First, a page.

#2  Community Outreach

This one-hour online session focuses on the importance of building and maintaining strong community partnerships. You’ll hear from both a small and a large public library on why they believe these partnerships are integral to their success. Guest speakers Gerry Meek, CEO of the Calgary Public Library in Canada, and Debbie Winlock, Director of the Page Public Library in Arizona give you tips on how you can make this work in your community.

#3  Communicating Your Value

This one-hour online session focused on how public libraries can effectively work with the community and elected officials to align priorities and gain support. Guest speaker Ron Carlee, the executive-in-residence and director, Strategic Domestic Initiatives for the International City/County Management Association (ICMA), discusses the library’s value to the community and elected officials, how to talk with elected officials to gain their support and how to get to the table for important community discussions. He offers practical advice that you can use in your library.

#4  Your Library’s Future

Martín Gómez, City Librarian at Los Angeles Public Library, discusses the future of public libraries, answering questions and giving practical advice about the continued success of public libraries in our changing environment.

Wisconsin Advocacy Resources

Campaign for Wisconsin Libraries is an ongoing, statewide effort that provides a collective voice for Wisconsin libraries of all types to promote a better understanding of how libraries contribute to the state’s economic growth, education and lifelong learning, and the quality of life in Wisconsin.

Library Advocacy for Trustees Trustee Essential 13 covers what library advocates do and why are they needed, how to establish priorities for advocacy, and ways to act as an advocate.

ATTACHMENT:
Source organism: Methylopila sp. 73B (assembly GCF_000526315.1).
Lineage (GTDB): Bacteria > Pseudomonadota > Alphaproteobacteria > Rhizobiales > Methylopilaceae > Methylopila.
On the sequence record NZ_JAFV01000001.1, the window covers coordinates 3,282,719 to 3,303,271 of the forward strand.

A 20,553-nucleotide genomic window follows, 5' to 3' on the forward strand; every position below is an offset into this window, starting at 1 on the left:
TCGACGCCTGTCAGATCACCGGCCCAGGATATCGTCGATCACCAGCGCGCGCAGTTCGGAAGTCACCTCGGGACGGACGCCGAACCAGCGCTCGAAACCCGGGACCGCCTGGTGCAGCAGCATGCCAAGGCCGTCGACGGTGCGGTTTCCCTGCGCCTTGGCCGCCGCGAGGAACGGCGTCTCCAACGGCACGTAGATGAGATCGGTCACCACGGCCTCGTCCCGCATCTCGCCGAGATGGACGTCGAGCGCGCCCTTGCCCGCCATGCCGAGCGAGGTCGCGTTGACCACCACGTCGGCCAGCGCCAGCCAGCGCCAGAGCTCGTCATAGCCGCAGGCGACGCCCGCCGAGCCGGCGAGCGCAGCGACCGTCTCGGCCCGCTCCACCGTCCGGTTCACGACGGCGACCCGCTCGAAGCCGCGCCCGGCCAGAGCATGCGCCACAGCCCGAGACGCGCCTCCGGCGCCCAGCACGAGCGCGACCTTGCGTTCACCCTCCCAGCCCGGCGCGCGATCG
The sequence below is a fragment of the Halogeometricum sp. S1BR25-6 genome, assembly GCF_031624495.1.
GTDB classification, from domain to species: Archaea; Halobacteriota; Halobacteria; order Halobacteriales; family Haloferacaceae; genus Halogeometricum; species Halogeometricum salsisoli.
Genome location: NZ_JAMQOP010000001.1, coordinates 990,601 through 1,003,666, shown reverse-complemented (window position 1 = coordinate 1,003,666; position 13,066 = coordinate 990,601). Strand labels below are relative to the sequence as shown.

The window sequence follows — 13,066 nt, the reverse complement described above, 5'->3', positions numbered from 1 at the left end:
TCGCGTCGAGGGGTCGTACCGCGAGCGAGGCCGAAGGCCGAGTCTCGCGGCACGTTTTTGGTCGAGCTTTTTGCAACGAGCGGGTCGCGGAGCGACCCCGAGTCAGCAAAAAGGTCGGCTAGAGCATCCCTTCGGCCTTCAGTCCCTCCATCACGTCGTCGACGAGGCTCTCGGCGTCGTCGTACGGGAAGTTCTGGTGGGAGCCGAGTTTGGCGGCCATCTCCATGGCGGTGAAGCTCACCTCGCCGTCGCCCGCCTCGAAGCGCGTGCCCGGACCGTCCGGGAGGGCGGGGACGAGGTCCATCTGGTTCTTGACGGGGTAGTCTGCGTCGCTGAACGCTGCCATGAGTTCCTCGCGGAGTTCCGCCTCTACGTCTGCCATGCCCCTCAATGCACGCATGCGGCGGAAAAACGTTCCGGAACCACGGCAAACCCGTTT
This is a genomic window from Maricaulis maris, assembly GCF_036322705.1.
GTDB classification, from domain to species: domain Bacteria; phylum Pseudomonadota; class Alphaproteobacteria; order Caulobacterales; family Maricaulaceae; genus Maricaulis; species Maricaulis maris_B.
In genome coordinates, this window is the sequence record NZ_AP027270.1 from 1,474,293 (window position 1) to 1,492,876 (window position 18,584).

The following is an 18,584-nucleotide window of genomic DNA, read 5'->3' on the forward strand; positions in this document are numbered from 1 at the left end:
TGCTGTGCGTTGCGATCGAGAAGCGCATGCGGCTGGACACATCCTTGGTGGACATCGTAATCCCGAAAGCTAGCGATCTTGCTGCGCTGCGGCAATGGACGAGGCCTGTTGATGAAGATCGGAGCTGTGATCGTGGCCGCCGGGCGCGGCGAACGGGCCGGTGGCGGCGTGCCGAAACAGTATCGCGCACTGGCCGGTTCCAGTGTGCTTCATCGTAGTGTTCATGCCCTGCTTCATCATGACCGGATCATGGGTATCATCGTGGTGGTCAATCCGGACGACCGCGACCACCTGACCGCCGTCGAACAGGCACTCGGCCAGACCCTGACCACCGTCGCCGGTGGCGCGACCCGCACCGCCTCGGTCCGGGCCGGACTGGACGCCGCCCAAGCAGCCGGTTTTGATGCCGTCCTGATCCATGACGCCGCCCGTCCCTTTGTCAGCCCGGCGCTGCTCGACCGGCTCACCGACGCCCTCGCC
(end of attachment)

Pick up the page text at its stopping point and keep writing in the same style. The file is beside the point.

Public Library Economic Impact Study
A brochure of the social and economic benefits of Wisconsin Public Libraries from an economic impact research report produced by NorthStar Economics. For more information visit

Legislation and Advocacy – WLA/WLTF provides a menu of resources to keep you up to date on current state and federal issues, important advocacy tips and links, etc..

Public Libraries and the Internet provides Wisconsin data and pr briefs from the The Public Library Funding & Technology Access survey, for E-Government and Employment service. The U.S. Public Libraries and E-Government Services  advocacy tool describes the increased use of online government information and services, the critical role of public libraries in helping provide access and assistance using these resources and the challenges that must be addressed to improve e-government at the local, state and federal level.

Federal Advocacy Resources

American Library Association Advocacy Resources:

  • Add It Up – research and statistics to help advocates make the case for libraries at every stage of youth development and education.  Talking points have been developed to focus on public libraries or school libraries.
  • Office for Library Advocacy – The Office for Library Advocacy (OLA) supports the efforts of advocates seeking to improve libraries by developing resources, a peer-to-peer advocacy network, and training for advocates at the local, state and national level.

Libraries Stack Up is a report comparing libraries to similar services in the U.S. Did you know that more people go to libraries than all the professional and college basketball, football, baseball, and hockey games combined? This is worthwhile reading!

Library facts and statistics highlight the important role U.S. Libraries currently play.
The 2009-2010 Public Library Funding and Technology Access Study offers librarians statistics to support local funding and advocacy initiatives:

  • The U.S. Public Libraries and E-Government Services  describes critical role of public libraries in helping provide access and assistance with the increased use of online government information and  and the challenges that must be addressed to improve e-government at the local, state and federal level.(PDF)


Provides a Community Relations section with resources and workshops on marketing strategies and communication techniques for effectively connecting with stakeholders, communicating the library’s value, and promoting lifelong learning at the library.